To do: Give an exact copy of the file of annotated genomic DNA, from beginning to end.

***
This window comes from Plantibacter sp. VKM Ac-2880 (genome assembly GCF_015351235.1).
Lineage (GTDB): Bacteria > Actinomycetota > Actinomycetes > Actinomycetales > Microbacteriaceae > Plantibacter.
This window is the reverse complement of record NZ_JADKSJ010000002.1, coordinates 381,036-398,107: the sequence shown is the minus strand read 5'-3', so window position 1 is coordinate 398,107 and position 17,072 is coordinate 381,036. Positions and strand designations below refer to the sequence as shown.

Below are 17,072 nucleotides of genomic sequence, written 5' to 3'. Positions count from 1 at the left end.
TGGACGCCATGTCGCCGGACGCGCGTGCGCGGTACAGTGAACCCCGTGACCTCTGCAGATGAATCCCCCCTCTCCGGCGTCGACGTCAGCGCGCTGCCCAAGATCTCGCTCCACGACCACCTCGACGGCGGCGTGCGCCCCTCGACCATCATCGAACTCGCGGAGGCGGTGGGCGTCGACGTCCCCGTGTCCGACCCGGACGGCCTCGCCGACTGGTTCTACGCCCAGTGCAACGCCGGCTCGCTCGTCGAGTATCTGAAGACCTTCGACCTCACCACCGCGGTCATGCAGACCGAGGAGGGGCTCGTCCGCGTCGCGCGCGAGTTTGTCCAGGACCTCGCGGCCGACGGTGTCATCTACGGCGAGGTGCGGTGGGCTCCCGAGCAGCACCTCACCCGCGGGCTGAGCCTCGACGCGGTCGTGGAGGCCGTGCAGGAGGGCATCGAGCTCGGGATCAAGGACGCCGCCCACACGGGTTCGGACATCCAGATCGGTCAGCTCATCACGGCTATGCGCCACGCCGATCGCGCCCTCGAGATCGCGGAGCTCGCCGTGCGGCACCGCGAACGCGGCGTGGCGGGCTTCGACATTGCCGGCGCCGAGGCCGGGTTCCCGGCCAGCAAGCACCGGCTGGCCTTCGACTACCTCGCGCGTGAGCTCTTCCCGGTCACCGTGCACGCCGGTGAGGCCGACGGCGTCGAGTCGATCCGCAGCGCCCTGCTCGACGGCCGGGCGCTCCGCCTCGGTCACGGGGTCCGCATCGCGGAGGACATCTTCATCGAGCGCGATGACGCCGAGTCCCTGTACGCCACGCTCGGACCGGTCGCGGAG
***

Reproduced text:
This window comes from Plantibacter sp. VKM Ac-2880 (genome assembly GCF_015351235.1).
Lineage (GTDB): Bacteria > Actinomycetota > Actinomycetes > Actinomycetales > Microbacteriaceae > Plantibacter.
This window is the reverse complement of record NZ_JADKSJ010000002.1, coordinates 381,036-398,107: the sequence shown is the minus strand read 5'-3', so window position 1 is coordinate 398,107 and position 17,072 is coordinate 381,036. Positions and strand designations below refer to the sequence as shown.

Below are 17,072 nucleotides of genomic sequence, written 5' to 3'. Positions count from 1 at the left end.
TGGACGCCATGTCGCCGGACGCGCGTGCGCGGTACAGTGAACCCCGTGACCTCTGCAGATGAATCCCCCCTCTCCGGCGTCGACGTCAGCGCGCTGCCCAAGATCTCGCTCCACGACCACCTCGACGGCGGCGTGCGCCCCTCGACCATCATCGAACTCGCGGAGGCGGTGGGCGTCGACGTCCCCGTGTCCGACCCGGACGGCCTCGCCGACTGGTTCTACGCCCAGTGCAACGCCGGCTCGCTCGTCGAGTATCTGAAGACCTTCGACCTCACCACCGCGGTCATGCAGACCGAGGAGGGGCTCGTCCGCGTCGCGCGCGAGTTTGTCCAGGACCTCGCGGCCGACGGTGTCATCTACGGCGAGGTGCGGTGGGCTCCCGAGCAGCACCTCACCCGCGGGCTGAGCCTCGACGCGGTCGTGGAGGCCGTGCAGGAGGGCATCGAGCTCGGGATCAAGGACGCCGCCCACACGGGTTCGGACATCCAGATCGGTCAGCTCATCACGGCTATGCGCCACGCCGATCGCGCCCTCGAGATCGCGGAGCTCGCCGTGCGGCACCGCGAACGCGGCGTGGCGGGCTTCGACATTGCCGGCGCCGAGGCCGGGTTCCCGGCCAGCAAGCACCGGCTGGCCTTCGACTACCTCGCGCGTGAGCTCTTCCCGGTCACCGTGCACGCCGGTGAGGCCGACGGCGTCGAGTCGATCCGCAGCGCCCTGCTCGACGGCCGGGCGCTCCGCCTCGGTCACGGGGTCCGCATCGCGGAGGACATCTTCATCGAGCGCGATGACGCCGAGTCCCTGTACGCCACGCTCGGACCGGTCGCGGAG